Marginal Streets project documents voters

Independent photographers Joseph Fox and Orlando Gili are uploading two portraits of constituents to their website for each day of the campaign
Game of Thrones: Visit the real-life kingdom of Westeros to see where violent history ends and telly tourism begins

The real-life kingdom of Westeros

Is there something a little uncomfortable about Game of Thrones shooting in Northern Ireland?
How to survive a social-media mauling, by the tough women of Twitter

How to survive a Twitter mauling

Mary Beard, Caroline Criado-Perez, Louise Mensch, Bunny La Roche and Courtney Barrasford reveal how to trounce the trolls
Gallipoli centenary: At dawn, the young remember the young who perished in one of the First World War's bloodiest battles

At dawn, the young remember the young

A century ago, soldiers of the Empire – many no more than boys – spilt on to Gallipoli’s beaches. On this 100th Anzac Day, there are personal, poetic tributes to their sacrifice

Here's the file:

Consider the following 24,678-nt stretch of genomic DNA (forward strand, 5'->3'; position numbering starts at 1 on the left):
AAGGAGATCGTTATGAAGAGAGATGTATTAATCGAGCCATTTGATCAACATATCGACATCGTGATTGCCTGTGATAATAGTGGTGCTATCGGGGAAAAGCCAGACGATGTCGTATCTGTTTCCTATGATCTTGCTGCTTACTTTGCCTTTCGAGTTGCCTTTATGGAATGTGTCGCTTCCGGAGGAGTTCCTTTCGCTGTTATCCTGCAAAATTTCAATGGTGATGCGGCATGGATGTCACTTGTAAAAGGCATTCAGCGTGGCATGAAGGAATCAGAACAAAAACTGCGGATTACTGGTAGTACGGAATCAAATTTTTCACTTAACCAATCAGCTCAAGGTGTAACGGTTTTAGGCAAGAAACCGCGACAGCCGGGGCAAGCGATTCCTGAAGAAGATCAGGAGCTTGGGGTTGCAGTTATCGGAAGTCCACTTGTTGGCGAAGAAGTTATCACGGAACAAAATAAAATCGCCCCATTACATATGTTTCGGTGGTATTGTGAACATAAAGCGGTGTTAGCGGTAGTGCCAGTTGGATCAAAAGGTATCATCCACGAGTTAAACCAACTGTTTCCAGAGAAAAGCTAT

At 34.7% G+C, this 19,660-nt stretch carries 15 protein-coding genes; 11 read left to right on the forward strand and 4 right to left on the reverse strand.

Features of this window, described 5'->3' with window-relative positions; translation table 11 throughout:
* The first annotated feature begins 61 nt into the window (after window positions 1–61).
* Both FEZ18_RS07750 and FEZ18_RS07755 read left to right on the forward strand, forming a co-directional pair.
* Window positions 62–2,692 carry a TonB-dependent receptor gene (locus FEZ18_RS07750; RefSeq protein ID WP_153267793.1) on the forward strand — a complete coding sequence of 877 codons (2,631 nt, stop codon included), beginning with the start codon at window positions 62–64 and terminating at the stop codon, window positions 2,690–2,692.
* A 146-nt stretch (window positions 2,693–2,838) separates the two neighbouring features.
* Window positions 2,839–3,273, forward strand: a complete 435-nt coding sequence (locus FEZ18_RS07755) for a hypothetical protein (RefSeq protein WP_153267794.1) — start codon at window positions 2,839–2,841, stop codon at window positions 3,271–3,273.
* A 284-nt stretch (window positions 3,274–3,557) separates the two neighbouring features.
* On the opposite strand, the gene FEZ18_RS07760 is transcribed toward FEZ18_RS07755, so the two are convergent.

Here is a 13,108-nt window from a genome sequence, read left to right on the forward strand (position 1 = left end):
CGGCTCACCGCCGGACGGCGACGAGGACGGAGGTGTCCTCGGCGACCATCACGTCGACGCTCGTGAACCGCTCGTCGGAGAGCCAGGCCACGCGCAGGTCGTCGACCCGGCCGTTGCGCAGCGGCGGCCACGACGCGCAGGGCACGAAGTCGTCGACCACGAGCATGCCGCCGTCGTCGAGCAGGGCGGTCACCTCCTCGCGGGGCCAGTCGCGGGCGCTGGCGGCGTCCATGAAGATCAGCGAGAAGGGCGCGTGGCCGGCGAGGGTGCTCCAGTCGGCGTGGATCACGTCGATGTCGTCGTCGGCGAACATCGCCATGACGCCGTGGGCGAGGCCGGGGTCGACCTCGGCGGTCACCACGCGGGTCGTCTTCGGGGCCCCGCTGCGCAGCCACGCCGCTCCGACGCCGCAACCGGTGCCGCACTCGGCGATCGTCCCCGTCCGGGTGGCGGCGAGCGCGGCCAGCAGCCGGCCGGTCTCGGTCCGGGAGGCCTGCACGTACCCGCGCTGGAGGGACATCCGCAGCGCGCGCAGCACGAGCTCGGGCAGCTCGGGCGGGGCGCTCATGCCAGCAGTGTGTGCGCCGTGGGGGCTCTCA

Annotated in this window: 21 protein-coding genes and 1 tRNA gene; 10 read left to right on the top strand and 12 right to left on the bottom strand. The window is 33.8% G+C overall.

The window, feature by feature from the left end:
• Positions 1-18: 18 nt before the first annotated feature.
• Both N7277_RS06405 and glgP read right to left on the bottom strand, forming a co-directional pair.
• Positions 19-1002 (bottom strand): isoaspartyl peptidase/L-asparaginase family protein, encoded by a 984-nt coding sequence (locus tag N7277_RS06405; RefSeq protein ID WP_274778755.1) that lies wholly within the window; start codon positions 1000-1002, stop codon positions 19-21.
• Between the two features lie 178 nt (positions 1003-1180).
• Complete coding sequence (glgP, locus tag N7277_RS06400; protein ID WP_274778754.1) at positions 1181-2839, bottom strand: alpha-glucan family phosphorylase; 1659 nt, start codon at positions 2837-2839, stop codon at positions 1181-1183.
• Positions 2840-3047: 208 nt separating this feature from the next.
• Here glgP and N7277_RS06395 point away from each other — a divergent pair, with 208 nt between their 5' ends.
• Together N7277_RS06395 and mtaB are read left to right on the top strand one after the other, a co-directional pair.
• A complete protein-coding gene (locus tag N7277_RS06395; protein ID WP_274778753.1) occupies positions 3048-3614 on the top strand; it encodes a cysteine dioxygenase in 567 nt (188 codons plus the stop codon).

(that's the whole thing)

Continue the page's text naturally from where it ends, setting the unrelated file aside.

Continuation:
Dissent is slowly building against the billions spent on presidential campaigns – even among politicians themselves

Follow the money as never before

Dissent is slowly building against the billions spent on presidential campaigns – even among politicians themselves, reports Rupert Cornwell
Samuel West interview: The actor and director on austerity, unionisation, and not mentioning his famous parents

Samuel West interview

The actor and director on austerity, unionisation, and not mentioning his famous parents
General Election 2015: Imagine if the leading political parties were fashion labels

Imagine if the leading political parties were fashion labels

Fashion editor, Alexander Fury, on what the leaders' appearances tell us about them
Phumzile Mlambo-Ngcuka: Home can be the unsafest place for women

Phumzile Mlambo-Ngcuka: Home can be the unsafest place for women

The architect of the HeForShe movement and head of UN Women on the world's failure to combat domestic violence